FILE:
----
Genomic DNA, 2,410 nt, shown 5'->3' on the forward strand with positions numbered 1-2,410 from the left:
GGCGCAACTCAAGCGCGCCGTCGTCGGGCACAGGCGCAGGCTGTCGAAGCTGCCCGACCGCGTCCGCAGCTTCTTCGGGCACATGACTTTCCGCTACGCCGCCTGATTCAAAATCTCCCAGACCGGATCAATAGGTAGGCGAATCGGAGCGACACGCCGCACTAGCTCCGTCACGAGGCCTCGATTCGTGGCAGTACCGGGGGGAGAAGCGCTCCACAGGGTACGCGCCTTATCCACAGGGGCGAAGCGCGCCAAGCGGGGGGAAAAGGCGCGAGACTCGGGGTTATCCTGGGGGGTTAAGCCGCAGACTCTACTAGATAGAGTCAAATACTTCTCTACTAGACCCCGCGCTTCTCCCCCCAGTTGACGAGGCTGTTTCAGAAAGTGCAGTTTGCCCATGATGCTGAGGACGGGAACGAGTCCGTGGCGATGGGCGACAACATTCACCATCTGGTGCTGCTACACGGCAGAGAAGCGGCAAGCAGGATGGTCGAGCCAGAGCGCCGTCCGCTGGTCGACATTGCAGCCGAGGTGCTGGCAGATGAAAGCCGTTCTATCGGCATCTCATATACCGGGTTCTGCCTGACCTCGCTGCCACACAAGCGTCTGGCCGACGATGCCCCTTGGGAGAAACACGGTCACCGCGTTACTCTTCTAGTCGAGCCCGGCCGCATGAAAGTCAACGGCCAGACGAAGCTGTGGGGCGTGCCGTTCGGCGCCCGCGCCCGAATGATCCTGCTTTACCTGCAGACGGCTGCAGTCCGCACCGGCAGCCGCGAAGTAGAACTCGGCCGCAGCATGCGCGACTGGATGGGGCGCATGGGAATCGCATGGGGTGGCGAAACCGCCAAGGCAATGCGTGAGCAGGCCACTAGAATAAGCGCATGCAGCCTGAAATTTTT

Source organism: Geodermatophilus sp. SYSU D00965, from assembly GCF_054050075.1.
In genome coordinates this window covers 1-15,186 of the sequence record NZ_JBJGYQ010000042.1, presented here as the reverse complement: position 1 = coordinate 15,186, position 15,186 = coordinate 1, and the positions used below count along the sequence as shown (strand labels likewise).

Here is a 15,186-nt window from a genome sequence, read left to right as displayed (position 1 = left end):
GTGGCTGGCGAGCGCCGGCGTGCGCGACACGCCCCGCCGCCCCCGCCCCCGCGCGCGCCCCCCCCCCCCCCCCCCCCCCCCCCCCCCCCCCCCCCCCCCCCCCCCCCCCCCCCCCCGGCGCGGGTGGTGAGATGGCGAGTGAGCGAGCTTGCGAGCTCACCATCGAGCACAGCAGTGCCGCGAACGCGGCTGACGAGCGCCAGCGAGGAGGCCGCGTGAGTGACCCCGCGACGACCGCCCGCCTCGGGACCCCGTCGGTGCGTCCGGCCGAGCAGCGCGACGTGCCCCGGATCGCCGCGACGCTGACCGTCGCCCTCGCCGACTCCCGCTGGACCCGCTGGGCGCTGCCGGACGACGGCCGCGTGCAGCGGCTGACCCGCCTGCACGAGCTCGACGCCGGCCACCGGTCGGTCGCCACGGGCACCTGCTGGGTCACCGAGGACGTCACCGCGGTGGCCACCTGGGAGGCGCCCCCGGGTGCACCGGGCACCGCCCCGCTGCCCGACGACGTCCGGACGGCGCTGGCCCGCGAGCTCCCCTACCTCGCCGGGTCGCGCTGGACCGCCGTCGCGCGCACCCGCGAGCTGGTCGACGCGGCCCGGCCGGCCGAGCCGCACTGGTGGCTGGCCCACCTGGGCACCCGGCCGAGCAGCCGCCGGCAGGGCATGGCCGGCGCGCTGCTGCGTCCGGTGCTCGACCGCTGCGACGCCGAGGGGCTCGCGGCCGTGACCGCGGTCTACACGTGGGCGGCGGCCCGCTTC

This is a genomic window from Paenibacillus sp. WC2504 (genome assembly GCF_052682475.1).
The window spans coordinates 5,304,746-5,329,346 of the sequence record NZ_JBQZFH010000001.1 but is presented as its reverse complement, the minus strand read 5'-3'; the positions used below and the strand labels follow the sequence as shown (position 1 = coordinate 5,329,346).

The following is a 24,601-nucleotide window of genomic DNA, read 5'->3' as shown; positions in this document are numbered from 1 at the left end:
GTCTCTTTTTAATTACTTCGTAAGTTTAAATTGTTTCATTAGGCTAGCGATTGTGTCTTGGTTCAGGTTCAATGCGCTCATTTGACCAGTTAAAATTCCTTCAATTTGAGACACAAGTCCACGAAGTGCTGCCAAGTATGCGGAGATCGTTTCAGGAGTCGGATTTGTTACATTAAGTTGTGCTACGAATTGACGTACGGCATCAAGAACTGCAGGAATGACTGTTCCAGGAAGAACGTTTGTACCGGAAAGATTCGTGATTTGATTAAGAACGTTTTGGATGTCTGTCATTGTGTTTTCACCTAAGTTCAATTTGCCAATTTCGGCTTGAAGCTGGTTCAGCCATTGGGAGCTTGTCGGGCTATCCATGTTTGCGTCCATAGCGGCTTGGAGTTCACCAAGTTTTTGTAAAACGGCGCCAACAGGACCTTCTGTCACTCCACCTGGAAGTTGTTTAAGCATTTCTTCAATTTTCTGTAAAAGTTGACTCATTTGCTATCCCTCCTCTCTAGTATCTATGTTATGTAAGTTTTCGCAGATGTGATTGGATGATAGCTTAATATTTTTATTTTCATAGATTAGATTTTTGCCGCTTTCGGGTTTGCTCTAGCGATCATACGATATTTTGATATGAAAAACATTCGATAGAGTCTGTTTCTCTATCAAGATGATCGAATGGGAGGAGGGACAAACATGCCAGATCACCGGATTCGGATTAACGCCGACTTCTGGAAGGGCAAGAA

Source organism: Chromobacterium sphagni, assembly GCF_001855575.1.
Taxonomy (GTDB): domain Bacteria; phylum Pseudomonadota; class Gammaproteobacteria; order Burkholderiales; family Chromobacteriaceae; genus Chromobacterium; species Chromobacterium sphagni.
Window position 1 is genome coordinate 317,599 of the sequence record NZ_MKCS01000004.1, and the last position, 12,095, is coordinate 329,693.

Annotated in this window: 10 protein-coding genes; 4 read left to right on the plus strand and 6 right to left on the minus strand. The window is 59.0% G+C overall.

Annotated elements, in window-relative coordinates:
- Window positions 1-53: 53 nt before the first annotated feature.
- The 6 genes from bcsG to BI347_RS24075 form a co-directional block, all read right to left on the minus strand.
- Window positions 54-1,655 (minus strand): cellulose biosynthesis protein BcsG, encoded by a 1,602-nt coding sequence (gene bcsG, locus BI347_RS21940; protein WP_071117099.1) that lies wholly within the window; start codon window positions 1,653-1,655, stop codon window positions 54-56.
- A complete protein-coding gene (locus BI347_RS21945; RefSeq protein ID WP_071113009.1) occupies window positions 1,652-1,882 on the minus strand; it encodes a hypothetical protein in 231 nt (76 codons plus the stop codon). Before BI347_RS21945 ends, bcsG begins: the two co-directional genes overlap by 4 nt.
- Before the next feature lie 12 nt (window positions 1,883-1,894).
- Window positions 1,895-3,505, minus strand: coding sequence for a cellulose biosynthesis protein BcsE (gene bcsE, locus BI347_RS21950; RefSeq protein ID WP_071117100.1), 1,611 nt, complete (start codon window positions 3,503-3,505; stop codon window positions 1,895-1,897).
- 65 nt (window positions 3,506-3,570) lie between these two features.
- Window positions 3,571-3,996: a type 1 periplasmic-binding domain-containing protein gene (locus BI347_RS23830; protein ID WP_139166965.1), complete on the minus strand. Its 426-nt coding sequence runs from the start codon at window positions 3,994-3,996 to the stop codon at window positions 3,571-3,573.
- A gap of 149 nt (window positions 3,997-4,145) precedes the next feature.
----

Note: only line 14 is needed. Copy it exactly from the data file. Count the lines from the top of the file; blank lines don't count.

Annotated in this window: 10 protein-coding genes; 4 read left to right on the plus strand and 6 right to left on the minus strand. The window is 59.0% G+C overall.